The top of my function is
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using namespace std;
//using namespace itpp;
//////////////////////////////////VARIABLE DECLARATION////////////////////////////////////////////
double T = 5;
double k = 2; //determines the speed of motion, used in e^ikx
bool debug = false; //True for debugging, used mainly in glut but also gives nice console output every step of the way.
double t; //the time variable
double m = 1; //mass
double c0 = 1; //beginning speed
double xcenter = 32; //x coordinate for the center of the pressure wave
double ycenter = 64; //y coordinate for the center of the pressure wave
double sigmaXY = 5; //determines the width of the pressure wave in the x
double sigma0 = 6; //determines the sigma for the daf
double tau = 0; //time step as determined by the nyquist condition, meant to be less than nyquist
double temp; //Temp double for various calculations, resets as needed
double speed; //velocity profile
double delX = 1; //Grid spacing
double tempP[upperM]; //The values of the array for the Pk
double bar = 0.1; //This is the difference between xi and xj, yi and yj, etc. Can be tuned for more accuracy.
double ** grid;
double tMax = 10000; //This is tMax, set to something needlessly big so it runs infinitely
double framesPerSec = 60; // animation rate for screen redraws
bool running; //controls animation
double expDelT;
double * dafX;
double * dafY;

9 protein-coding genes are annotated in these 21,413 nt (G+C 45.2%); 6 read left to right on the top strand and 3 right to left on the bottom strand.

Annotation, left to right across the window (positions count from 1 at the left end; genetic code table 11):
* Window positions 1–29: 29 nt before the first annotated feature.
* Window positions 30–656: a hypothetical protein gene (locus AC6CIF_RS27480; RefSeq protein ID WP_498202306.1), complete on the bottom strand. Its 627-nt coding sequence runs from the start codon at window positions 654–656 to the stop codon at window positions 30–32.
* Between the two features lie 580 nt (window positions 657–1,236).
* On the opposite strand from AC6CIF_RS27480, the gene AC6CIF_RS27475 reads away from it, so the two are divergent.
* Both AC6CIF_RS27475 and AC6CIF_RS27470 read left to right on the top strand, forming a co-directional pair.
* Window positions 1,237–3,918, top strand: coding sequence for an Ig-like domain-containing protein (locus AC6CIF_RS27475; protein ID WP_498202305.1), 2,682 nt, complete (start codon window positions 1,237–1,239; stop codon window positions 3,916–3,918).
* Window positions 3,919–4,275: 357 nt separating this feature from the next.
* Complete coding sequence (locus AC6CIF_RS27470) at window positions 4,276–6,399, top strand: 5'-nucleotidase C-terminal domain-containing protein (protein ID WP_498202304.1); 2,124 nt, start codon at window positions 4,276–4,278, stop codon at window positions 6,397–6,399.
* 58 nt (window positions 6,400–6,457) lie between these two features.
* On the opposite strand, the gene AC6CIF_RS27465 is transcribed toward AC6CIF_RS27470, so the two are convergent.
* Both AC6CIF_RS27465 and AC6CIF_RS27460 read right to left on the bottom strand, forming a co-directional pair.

and none of those are within a method. From what I can gather, the scope of the variables is such that they can be used in any method without having to be passed. That's what I wanted to happen. Then, most of those, the ones that aren't already given a value, are initilized in the init() method which is included below.
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void init()
{ if(debug)
cout << "a" << endl;
t = 0; //resets time
double upperBound = 20; //This is the upper Range for the daf calculations
tau = (c0*c0)/(k*k*100);
grid = new double*[sizeX];
for (int asdf = 0; asdf < sizeX; ++asdf)
grid[asdf] = new double[sizeY];
//Generates your gaussian
for(int y = 0; y<sizeY; y++)
{
for(int x = 0; x<sizeX; x++)
{
grid[x][y] = 0;
}
}
expDelT = exp((tau*tau)); //this is the e^deltaT^2
//Generates your DAF Kernel and stores it as an array for the X and an array for the Y
dafX = new double[sizeX];
dafY = new double[sizeY];
for(int iterDaf = 0; iterDaf<sizeX; iterDaf++)
{
dafX[iterDaf] = deltaX(upperBound, iterDaf);
}
for(int iterDaf = 0; iterDaf<sizeY; iterDaf++)
{
dafX[iterDaf] = deltaY(upperBound, iterDaf);
}
//Does all the clearing that is needed
cout << "done finally" << endl;
glClearColor(1.0, 1.0, 1.0, 0.0);//Define our background color
gluOrtho2D(0,sizeY,0,sizeX);//(NEW) Define our viewing area
glDisable(GL_DEPTH_TEST);
glEnable(GL_POINT_SMOOTH);
glPointSize(5);
//Generates your gaussian
t = 0;
for(int y = 0; y<sizeY; y++)
{
for(int x = 0; x<sizeX; x++)
{
grid[x][y] = exp((((xxcenter)*(xxcenter))/(2*sigmaXY*sigmaXY)+((yycenter)*(yycenter))/(2*sigmaXY*sigmaXY)));
}
}
}
 
After this, I believe that the global tau is defined as (c0*c0)/(k*k*100) and the variable t is set to zero. I did this with the intention that when you press enter in the GLUT window, it resets the whole thing.
The problem is, that in the method timestep(); which I included above, time for some reason turns into NaN. I am not sure why.
I hope that helps for clarification.
I also have a question, if I have a variable defined globally, then would I need to declare it in every method that I use it anyways?